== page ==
$150. So without the incentive, photo agencies aren’t investing big on
obtaining shots, magazines are reusing old pics and generally earnings are way
in yet another trademark Hollywood smack of irony, the first week of January
saw several full page stories about new paparazzi laws reverberate nationally
having first germinated in the LA Times. These new laws (or amendments to
existing laws, i.e. Assembly Bill 524, effective from Friday (01Jan10),)
championed by celebrity Jennifer Aniston were being hailed as a harbinger of
change, “restricting the paparazzi in 2010 and beyond.” or so claims Democrat
and Assembly Speaker Karen Bass, who told The Times, Aniston's activism was
instrumental in the new laws , with the actress' horror stories prompting her
to fast track the legislation.
images of The former Friend topless sunbathing in her backyard emerged in
2006, poor Jen was apparently so incensed she had to act, schmoozing with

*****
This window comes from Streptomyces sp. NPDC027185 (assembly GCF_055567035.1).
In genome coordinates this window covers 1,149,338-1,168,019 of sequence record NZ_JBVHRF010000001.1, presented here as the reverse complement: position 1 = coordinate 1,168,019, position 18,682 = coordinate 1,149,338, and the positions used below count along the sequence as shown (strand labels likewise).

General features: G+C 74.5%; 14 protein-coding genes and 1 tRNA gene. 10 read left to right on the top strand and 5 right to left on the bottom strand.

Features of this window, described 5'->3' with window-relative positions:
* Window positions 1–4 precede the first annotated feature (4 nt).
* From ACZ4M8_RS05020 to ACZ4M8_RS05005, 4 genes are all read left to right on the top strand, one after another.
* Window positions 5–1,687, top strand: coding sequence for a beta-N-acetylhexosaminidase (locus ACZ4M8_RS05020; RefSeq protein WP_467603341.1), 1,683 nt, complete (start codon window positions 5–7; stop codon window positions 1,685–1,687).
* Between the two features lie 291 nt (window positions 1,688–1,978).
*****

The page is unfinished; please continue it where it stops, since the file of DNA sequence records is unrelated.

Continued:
every political figure on her Blackberry to bring justice to this town.
Aniston commented after the passing of the legislation, "There have to be
some boundaries. When you have children in the car and the photographers are
rushing you, it's just absolutely out of control."It's become a public
safety issue. Somebody's going to die if we don't do something."
Karen Bass said she wrote the bill after Aniston and a group of celebrities she
assembled helped her to understand just how bad the Los Angeles paparazzi
problem had become.
other than giving our Jen some additional press how effective is the law and